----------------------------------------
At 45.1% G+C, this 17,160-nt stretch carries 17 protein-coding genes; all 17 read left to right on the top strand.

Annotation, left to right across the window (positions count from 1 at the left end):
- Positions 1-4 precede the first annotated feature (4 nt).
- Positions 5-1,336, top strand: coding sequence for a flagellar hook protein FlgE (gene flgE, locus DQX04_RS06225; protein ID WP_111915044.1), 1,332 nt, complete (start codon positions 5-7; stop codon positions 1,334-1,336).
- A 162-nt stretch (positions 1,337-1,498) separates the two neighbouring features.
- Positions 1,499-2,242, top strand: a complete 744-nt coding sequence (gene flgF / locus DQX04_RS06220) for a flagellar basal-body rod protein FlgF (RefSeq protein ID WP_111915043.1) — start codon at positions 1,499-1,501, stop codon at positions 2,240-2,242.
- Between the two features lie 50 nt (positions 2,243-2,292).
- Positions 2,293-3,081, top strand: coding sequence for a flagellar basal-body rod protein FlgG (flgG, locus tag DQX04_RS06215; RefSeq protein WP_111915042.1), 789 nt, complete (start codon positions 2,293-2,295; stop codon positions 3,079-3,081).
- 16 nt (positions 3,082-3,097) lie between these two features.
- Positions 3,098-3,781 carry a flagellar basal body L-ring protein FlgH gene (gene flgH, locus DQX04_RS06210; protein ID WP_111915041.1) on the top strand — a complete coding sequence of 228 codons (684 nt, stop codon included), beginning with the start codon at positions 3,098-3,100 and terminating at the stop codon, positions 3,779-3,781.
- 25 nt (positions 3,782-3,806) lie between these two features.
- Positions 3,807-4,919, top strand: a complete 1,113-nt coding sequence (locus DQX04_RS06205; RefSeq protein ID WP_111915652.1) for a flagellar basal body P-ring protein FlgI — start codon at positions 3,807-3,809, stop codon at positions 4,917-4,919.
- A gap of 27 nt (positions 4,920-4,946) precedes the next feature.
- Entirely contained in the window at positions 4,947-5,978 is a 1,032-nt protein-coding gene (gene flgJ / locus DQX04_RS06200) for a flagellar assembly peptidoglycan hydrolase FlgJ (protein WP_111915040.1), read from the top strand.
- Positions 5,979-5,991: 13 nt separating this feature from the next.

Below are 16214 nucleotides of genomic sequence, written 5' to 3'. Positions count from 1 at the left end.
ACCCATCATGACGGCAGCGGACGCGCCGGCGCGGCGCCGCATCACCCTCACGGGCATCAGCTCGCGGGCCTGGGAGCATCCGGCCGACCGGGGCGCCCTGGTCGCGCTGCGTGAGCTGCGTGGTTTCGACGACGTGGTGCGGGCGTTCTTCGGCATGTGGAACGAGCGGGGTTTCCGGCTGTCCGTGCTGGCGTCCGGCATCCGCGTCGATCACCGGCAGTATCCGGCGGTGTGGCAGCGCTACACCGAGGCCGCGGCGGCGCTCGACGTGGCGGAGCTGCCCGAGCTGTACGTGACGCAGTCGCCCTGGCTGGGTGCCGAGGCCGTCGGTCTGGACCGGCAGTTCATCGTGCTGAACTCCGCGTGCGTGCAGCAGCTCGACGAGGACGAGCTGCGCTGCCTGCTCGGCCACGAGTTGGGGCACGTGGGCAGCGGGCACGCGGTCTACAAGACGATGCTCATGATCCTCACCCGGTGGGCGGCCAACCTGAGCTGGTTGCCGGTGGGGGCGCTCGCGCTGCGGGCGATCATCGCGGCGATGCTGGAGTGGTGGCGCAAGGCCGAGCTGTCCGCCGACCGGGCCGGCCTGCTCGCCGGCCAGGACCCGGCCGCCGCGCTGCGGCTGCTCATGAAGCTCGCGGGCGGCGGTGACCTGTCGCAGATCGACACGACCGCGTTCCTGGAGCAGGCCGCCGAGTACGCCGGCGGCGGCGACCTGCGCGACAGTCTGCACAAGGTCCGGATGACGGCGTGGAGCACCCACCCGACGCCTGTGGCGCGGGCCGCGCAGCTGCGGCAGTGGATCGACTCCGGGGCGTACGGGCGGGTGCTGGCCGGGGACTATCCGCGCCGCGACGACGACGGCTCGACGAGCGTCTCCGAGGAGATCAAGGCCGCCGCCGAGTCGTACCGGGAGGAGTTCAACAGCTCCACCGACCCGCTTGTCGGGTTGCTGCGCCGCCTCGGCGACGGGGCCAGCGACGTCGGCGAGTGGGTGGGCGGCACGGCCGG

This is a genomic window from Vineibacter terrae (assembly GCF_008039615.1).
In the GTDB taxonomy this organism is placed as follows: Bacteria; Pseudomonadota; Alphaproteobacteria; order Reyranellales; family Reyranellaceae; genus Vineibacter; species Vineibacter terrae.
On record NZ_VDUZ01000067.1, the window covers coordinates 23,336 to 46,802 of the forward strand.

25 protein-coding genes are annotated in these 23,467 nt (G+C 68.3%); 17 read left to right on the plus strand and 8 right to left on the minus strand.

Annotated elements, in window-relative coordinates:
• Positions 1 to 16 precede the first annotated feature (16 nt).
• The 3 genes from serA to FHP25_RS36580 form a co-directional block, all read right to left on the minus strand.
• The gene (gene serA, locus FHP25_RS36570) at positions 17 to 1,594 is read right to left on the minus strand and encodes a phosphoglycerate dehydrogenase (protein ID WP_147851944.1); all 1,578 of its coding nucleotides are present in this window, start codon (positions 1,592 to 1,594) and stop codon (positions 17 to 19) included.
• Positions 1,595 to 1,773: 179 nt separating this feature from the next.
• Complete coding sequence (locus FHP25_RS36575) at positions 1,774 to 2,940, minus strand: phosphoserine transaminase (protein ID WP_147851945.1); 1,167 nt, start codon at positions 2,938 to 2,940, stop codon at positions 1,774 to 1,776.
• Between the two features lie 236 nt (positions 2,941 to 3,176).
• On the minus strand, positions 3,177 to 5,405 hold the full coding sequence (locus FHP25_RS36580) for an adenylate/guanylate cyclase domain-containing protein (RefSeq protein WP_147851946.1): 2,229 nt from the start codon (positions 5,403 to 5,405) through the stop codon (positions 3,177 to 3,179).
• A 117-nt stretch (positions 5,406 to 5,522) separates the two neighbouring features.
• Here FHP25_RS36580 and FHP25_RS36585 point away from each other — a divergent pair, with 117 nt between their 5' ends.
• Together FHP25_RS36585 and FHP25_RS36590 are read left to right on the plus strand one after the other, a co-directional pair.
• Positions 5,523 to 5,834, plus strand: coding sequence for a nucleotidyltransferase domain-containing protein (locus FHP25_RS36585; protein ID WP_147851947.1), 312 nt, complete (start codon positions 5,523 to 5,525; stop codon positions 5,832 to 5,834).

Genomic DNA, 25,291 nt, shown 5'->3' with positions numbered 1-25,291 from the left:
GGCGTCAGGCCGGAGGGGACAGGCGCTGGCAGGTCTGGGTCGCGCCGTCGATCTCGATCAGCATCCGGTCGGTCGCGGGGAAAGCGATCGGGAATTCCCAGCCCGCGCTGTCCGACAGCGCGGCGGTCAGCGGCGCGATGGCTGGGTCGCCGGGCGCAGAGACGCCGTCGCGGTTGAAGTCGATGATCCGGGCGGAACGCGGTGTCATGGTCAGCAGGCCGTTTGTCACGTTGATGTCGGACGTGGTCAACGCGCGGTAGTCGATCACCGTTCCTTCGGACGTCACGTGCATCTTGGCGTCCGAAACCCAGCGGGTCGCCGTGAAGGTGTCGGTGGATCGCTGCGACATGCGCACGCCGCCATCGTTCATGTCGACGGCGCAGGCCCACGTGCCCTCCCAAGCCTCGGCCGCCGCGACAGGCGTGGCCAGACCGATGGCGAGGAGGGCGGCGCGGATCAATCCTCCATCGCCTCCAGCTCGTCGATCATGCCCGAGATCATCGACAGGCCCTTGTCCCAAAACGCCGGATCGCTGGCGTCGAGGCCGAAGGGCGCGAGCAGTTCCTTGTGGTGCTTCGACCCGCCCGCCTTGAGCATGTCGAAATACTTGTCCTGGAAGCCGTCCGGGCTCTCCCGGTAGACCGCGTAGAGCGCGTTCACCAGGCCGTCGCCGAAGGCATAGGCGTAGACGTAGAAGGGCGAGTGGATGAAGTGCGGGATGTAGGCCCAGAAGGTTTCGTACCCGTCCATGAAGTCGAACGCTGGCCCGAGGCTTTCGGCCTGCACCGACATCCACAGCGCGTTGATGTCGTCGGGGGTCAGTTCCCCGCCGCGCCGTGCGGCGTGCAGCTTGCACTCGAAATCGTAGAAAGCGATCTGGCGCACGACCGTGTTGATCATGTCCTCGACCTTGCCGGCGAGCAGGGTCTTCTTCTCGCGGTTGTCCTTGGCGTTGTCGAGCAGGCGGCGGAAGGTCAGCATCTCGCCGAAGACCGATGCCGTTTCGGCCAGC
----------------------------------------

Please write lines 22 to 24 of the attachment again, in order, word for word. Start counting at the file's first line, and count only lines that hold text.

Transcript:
Annotated elements, in window-relative coordinates:
• Positions 1 to 16 precede the first annotated feature (16 nt).
• The 3 genes from serA to FHP25_RS36580 form a co-directional block, all read right to left on the minus strand.